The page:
TOKYO- Japan’s core machinery orders fell for the first time in three months in September and at faster than expected pace, denting hopes that a quick pickup in business spending could help the economy stage a brisk recovery from its COVID-19 crisis.
The decrease in core orders underscored corporate Japan’s reluctance to commit to more capital investment as a resurgence in coronavirus infections darkened the outlook for global demand.
Core machinery orders, a highly volatile data series regarded as an indicator of capital spending in the coming six to nine months, lost 4.4 percent in September after a 0.2 percent rise in the previous month.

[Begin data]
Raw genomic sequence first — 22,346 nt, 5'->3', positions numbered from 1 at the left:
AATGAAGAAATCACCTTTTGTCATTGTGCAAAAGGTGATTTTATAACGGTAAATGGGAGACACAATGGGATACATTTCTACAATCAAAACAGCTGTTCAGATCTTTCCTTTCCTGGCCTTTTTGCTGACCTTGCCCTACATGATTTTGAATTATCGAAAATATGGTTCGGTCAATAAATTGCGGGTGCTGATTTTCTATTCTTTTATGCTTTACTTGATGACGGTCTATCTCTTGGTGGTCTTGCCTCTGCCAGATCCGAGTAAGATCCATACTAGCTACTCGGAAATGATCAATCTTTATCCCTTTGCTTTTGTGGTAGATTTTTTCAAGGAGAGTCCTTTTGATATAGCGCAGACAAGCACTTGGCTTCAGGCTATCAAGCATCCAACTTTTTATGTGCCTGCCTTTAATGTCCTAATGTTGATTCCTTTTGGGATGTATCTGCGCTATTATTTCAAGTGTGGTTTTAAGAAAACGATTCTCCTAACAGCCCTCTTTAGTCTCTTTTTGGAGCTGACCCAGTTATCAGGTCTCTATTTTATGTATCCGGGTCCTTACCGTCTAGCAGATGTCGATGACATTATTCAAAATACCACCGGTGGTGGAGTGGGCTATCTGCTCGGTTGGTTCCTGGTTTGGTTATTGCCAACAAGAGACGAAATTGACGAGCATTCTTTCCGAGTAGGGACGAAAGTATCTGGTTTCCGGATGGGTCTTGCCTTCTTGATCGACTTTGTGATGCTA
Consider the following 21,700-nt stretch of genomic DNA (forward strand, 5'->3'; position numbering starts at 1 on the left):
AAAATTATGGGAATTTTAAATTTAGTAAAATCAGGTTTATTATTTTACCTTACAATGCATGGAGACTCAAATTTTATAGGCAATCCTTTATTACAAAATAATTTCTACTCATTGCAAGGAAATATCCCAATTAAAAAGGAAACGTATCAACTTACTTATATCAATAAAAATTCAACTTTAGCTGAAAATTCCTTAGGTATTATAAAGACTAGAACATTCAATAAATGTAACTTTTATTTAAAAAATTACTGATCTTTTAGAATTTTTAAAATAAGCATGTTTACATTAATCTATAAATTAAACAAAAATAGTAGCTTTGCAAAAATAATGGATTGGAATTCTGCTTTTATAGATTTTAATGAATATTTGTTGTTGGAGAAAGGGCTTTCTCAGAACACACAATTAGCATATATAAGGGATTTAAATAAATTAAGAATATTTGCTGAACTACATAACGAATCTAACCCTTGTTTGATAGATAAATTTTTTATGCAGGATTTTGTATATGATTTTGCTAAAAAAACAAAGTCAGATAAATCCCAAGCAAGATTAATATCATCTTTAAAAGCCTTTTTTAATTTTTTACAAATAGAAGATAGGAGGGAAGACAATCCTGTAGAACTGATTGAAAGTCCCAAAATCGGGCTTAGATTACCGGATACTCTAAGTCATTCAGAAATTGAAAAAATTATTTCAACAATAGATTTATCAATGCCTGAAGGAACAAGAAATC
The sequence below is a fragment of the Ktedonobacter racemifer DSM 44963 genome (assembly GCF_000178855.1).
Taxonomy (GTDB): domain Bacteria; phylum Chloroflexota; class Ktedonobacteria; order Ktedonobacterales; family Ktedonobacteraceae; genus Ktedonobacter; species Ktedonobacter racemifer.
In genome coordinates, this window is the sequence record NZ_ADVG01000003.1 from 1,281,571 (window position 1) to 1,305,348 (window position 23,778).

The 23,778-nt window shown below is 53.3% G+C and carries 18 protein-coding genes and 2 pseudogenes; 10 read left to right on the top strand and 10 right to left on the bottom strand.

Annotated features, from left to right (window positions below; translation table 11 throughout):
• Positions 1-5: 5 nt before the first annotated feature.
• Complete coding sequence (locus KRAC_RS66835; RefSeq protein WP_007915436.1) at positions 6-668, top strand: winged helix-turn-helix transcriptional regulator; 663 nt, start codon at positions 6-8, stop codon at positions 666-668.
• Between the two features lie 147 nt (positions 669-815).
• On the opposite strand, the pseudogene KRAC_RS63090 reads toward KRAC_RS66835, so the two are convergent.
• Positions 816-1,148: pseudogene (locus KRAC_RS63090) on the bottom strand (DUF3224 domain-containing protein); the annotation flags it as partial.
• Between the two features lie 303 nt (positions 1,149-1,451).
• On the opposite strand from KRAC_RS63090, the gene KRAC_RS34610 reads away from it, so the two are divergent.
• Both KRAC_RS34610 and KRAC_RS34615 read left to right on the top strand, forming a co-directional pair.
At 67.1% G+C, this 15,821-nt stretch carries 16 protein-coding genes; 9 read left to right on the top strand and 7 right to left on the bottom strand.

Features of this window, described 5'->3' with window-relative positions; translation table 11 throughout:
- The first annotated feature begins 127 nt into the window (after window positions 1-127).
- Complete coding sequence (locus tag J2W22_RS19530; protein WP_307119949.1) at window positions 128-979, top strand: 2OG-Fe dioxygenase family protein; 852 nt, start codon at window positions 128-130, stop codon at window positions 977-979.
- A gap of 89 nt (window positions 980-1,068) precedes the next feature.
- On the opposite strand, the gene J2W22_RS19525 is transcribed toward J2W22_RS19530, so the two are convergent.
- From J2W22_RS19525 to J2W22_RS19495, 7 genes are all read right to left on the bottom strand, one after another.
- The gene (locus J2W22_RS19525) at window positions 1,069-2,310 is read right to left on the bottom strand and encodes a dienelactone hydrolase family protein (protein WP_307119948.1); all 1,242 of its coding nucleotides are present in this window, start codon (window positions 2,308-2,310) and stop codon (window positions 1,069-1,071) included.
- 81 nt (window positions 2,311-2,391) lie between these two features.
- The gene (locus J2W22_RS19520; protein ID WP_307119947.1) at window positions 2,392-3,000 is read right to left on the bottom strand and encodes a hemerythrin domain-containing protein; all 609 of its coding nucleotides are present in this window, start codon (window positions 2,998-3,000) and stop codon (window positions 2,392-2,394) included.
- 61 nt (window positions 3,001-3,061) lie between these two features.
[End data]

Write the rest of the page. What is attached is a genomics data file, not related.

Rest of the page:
The drop, which marked the first decline since June, was much larger than a 0.7 percent contraction seen by economists in a Reuters poll.
“Production and exports are recovering at a fast pace, so corporate earnings are also likely to improve quite quickly,” said Hideo Kumano, executive chief economist at Dai-ichi Life Research Institute.
“But with output dropping so much in the second quarter, firms remain cautious about capital spending.”
Manufacturers expected core orders to fall 1.9 percent in October-December, after a 0.1 percent drop in the previous quarter that marked the fifth straight quarter of declines, the Cabinet Office data showed on Thursday.